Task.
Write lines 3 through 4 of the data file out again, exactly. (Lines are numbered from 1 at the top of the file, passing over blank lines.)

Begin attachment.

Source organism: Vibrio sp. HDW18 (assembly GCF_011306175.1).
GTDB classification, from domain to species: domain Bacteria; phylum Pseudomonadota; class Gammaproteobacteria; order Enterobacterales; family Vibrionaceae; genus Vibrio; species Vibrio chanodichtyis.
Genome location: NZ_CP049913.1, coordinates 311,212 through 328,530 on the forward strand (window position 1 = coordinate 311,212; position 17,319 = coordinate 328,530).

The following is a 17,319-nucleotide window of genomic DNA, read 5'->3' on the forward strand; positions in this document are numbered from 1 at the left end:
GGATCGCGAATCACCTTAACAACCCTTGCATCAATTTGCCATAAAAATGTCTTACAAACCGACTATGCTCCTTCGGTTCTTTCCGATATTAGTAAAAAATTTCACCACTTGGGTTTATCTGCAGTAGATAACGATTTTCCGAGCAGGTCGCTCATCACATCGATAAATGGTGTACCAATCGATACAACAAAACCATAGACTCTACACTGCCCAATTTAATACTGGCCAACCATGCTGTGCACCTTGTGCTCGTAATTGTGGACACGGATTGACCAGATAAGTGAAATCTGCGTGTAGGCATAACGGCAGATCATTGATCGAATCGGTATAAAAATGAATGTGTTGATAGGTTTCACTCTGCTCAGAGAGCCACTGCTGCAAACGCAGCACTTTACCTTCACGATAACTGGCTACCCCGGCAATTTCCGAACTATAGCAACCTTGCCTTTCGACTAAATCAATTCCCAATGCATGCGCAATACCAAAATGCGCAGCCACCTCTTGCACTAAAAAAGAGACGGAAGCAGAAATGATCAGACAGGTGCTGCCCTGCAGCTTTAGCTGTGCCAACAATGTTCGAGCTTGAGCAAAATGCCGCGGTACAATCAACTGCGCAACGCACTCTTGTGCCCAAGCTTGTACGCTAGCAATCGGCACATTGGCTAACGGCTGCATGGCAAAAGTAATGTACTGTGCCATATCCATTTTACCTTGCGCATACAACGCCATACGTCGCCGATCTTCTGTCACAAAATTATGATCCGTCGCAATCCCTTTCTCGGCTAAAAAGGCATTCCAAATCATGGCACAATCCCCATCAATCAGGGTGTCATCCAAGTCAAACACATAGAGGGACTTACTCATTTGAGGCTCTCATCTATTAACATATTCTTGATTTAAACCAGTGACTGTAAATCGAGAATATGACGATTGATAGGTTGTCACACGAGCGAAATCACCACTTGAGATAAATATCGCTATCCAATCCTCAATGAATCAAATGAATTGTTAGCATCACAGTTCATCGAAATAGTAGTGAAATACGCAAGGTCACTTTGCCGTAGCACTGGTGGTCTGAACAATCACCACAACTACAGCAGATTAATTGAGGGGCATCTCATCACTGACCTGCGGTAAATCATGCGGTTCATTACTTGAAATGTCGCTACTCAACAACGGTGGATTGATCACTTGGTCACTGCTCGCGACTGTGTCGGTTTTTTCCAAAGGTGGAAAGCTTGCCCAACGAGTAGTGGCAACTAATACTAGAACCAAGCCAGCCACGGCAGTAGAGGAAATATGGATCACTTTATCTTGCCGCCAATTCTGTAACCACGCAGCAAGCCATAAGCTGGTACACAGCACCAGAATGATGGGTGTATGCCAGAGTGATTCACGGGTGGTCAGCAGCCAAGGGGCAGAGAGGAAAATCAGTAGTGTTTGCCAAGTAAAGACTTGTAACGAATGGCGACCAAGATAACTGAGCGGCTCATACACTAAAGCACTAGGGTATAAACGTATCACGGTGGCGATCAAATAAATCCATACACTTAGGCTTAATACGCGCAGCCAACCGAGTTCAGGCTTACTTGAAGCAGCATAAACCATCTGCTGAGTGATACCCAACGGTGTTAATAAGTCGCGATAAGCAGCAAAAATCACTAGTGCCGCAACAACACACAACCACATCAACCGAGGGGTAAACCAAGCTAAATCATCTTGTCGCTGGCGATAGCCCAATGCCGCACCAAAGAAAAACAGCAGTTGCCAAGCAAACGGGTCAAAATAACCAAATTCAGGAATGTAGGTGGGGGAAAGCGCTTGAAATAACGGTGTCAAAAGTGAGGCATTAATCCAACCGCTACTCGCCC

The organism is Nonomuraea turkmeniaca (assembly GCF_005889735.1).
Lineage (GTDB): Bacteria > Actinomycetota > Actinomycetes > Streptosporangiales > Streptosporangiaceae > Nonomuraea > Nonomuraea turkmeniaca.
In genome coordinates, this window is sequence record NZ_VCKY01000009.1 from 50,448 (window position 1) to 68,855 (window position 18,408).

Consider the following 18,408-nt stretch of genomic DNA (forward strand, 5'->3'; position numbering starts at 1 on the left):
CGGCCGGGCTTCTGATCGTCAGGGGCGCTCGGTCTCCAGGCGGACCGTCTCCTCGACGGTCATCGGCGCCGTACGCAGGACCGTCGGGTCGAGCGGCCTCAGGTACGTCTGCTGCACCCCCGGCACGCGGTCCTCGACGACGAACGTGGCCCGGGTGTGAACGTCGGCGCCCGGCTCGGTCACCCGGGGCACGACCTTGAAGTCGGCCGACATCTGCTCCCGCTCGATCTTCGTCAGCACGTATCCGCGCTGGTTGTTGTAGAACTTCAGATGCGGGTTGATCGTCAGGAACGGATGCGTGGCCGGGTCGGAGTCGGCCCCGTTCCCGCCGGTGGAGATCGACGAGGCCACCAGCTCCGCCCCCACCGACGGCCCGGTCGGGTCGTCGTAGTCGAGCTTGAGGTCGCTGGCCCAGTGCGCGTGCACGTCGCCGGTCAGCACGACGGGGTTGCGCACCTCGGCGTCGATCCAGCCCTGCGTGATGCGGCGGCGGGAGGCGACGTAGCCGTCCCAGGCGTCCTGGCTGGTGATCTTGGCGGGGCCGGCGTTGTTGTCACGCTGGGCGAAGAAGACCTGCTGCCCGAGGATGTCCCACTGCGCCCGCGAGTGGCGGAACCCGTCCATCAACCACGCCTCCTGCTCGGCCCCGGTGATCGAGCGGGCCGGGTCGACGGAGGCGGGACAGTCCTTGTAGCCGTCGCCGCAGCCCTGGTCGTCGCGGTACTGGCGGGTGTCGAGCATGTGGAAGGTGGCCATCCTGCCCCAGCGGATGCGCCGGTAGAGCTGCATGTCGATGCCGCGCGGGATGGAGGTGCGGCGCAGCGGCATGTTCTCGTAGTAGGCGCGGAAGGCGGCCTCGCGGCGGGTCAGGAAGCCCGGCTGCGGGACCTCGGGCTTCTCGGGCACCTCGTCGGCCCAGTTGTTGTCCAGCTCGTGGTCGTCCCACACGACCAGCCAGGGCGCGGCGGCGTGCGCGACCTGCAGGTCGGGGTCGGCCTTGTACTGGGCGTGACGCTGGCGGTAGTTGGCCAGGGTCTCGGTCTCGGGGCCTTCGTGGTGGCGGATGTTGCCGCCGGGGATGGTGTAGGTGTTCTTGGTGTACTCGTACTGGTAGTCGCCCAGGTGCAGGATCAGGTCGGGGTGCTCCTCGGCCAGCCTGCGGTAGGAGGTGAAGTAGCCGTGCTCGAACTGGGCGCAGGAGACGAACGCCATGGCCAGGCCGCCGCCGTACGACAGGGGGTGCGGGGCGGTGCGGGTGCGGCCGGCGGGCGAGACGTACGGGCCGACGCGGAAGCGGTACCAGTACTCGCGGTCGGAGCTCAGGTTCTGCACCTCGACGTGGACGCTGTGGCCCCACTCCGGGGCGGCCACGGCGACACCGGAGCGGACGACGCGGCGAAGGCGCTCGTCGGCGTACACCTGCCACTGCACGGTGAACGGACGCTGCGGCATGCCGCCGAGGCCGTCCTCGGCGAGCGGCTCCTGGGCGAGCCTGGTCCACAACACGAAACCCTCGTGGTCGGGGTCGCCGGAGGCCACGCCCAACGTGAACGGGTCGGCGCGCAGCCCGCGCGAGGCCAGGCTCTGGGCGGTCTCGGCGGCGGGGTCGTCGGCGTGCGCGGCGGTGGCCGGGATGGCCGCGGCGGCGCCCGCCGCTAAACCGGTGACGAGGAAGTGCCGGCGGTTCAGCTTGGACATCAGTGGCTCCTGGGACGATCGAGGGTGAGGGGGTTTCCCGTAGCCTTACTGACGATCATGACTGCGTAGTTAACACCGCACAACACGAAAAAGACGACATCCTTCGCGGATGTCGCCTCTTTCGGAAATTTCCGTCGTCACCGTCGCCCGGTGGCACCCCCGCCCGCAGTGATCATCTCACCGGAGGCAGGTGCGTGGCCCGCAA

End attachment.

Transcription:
Genome location: NZ_CP049913.1, coordinates 311,212 through 328,530 on the forward strand (window position 1 = coordinate 311,212; position 17,319 = coordinate 328,530).

The following is a 17,319-nucleotide window of genomic DNA, read 5'->3' on the forward strand; positions in this document are numbered from 1 at the left end: